First Day of HuffPost High School

Today, mega news blog Huffington Post launched its teen section, HuffPost High School. What can you expect to find there? According to founder Arianna Huffington’s blog entry, “The new section features content from some of the nation’s top teen journalists and writers, and a group blog where teen bloggers can weigh in on everything from college prep to high school sports, to homework, to the role technology plays in their lives, to comedy, poetry, politics, proms and beyond.”

We’re excited that HuffPost High School has already partnered with some of our favorite sites, including Dosomething.org — and we can’t wait to see what the new editor-in-chief — Myles Miller, a 17-year-old journalist prodigy from New York City (pictured here) – has in store for readers. And of course it’s always exciting when teens have another opportunity to get their work published — and share their opinions about the things that matter most in their lives.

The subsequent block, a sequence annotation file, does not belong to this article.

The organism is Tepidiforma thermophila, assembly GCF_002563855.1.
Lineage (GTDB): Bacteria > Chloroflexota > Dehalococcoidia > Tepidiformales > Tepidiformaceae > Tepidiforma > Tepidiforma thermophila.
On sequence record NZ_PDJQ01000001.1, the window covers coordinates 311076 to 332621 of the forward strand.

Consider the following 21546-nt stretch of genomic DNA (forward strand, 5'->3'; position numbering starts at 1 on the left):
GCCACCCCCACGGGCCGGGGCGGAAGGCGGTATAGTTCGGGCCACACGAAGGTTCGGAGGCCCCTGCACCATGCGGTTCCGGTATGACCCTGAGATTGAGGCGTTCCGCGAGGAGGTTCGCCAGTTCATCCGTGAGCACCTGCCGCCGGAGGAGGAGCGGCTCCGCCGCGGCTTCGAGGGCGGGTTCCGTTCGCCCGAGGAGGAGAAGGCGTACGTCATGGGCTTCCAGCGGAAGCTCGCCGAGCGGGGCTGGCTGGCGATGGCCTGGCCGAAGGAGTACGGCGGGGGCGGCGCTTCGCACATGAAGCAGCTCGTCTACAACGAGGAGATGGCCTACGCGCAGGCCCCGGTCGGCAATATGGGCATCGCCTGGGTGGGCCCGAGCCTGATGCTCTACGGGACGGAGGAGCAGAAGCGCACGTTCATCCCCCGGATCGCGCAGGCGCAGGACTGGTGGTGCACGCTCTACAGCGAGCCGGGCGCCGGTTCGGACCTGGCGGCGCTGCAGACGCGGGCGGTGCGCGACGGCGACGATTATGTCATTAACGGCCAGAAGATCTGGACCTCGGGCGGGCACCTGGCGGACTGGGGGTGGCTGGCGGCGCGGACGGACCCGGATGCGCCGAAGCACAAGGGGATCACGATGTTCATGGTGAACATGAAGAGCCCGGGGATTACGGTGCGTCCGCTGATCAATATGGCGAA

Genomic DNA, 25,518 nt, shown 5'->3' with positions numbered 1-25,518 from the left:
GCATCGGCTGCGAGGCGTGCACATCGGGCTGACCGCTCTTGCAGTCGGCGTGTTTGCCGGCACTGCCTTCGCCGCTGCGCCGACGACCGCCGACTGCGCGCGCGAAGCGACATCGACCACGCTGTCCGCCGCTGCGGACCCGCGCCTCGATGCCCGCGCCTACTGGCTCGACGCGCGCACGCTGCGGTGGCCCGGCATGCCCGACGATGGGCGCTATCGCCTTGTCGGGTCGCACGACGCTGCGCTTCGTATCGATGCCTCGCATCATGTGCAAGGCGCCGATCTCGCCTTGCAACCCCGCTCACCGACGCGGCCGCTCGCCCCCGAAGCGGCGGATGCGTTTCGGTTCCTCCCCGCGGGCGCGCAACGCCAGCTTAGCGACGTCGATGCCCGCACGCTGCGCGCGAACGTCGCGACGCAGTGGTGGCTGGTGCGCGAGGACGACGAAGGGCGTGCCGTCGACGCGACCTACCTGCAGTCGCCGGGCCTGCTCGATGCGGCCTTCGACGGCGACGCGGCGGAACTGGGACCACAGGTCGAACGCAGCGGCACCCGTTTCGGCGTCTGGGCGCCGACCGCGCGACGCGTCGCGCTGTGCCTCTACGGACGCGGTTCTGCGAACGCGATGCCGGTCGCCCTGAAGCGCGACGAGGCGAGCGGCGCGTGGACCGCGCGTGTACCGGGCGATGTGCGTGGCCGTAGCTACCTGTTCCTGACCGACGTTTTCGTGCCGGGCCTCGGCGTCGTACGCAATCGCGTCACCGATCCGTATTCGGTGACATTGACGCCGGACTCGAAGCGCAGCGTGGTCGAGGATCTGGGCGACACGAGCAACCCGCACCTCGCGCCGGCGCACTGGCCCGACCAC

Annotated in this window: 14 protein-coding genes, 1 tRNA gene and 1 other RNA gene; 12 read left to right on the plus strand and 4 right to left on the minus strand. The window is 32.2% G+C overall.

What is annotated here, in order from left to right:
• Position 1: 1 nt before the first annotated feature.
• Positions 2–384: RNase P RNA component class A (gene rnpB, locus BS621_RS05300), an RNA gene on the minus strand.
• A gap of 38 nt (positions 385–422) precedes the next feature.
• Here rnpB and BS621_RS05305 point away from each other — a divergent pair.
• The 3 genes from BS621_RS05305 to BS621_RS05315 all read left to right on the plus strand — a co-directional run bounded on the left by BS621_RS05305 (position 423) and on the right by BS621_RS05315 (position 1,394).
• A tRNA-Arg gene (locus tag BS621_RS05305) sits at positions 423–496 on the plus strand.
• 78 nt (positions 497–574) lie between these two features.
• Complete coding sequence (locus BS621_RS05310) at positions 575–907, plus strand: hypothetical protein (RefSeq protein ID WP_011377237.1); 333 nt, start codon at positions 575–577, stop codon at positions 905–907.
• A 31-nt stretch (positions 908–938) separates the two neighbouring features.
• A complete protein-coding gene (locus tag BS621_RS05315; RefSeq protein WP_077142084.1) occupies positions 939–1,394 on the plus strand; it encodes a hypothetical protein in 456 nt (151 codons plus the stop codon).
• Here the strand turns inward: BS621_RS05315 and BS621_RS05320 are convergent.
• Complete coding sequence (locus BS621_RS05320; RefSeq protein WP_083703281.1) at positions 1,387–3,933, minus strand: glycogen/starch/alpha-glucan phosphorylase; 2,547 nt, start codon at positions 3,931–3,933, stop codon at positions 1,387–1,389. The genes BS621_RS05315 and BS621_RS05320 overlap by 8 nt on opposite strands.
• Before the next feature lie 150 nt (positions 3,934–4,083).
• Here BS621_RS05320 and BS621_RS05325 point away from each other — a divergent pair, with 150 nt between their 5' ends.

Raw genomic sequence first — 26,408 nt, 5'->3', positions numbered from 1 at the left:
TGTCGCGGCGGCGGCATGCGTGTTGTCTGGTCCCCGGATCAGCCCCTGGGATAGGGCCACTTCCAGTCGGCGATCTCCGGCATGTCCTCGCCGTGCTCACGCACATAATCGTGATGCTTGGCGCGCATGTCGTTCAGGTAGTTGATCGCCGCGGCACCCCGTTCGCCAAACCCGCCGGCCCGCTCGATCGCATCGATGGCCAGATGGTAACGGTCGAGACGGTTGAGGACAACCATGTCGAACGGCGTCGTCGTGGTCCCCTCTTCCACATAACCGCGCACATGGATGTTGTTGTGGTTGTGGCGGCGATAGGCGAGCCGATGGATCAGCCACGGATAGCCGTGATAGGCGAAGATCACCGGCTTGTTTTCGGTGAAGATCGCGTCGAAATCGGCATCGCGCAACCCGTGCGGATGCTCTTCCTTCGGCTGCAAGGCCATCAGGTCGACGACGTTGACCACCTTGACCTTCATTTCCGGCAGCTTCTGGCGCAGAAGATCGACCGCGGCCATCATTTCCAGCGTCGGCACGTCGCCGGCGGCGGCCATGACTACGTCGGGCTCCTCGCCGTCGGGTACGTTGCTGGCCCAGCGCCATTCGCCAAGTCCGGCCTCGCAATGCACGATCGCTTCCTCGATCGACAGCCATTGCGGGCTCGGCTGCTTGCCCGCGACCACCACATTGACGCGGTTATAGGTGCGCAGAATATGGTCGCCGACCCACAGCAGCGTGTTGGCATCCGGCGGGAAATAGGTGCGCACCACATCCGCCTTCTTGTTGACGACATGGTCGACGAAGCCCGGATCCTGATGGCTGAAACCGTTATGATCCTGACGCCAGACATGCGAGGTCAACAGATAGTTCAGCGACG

It looks like HuffPost High is already trying to spark some serious discussion. Editor Elizabeth Perle noted in her first-day entry that, among other articles, “readers can check out 17-year-old Lily Gelman’s blog, which questions the effectiveness of sex education in New York public schools, or 16-year-old Deepika Bodapati’s piece, which argues that Adderall is ‘the new Redbull’ for teenagers.”

In fact, even before the section launched, HuffPost High School was already sending out provocative messages through Twitter, reporting in one post that “Almost 10 percent of 8th graders in D.C. public schools have attempted suicide,” and in another asking readers to weigh in on a story about  “An 11-year-old football star who has been banned from scoring too many touchdowns to give other kids a shot.” And, the site will serve up plenty of non-political fare as well, including celeb coverage and even creative writing.

Let us know what you think: Will you read HuffPost High — or add your voice to its blog? What issues do you think are most important to cover?